Moderated by Mal Dale (The Readership Works), this panel featured Matthew Daniell (IAG), Alison Tilling (VMLY&R) and Nathan Hodges (Trinity P3).
Tilling reminded the audience that metrics were not beneficial for their own sake, but rather for what they could give insight into.
“When you’re doing metrics, make sure you’re actually thinking about people.”
She was also wary of the tendency to gather far more data than was needed.
“We try to boil it down to one thing that we’re going to measure…there’s always going to be one more metric that you could put on the dashboard, but Jeff Bezos makes decisions with 70 per cent of the information. If we’re talking creativity and big ideas, uncertainty is a good thing.”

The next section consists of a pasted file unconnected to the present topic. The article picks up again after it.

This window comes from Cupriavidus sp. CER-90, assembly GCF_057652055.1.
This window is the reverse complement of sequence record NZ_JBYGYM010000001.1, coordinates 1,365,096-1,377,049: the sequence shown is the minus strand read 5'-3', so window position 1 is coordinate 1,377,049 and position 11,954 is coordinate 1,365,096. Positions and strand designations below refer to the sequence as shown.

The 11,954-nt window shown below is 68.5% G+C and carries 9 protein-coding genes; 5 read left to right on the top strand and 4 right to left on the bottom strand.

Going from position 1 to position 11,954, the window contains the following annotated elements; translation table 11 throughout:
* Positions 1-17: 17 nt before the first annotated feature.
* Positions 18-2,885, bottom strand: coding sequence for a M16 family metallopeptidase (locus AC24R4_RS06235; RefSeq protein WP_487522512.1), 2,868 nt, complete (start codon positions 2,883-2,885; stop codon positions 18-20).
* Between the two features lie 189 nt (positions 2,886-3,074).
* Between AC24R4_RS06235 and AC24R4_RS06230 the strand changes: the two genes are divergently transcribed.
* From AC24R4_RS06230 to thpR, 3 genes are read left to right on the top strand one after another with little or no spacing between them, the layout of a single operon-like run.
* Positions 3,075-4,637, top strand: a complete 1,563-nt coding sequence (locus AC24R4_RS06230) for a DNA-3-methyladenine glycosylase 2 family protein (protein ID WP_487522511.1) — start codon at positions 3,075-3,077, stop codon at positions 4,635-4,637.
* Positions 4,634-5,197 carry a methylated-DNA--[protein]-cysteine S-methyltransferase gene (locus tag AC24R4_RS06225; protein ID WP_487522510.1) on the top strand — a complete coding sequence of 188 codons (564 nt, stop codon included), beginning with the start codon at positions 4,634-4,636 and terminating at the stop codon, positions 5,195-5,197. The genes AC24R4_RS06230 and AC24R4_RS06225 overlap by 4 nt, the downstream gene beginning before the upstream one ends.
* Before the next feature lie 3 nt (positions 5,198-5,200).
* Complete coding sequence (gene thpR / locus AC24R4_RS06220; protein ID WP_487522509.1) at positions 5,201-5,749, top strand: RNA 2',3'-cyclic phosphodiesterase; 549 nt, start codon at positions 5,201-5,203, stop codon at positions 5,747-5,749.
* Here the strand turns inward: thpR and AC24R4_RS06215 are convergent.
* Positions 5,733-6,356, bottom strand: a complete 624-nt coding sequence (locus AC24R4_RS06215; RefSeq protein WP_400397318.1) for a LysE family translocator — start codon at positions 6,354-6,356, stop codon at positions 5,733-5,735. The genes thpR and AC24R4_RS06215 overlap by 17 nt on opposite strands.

Hodges spoke enthusiastically about the improvements to data analysis and technology that were providing marketers with better insights about audiences. However, he said, there was still some way to go in making sure that companies understood the limits of hard numbers.
“We can’t measure everything that’s important,” he said. “Communicating this to the rest of the team is difficult.”
Daniell lamented the short-termism that had become normalised in the marketing world.
“Short term campaigns have short term effects. And the number of short-term campaigns has been increasing since 2008.”
“Marketing is the sum of all parts; it’s not a single campaign.”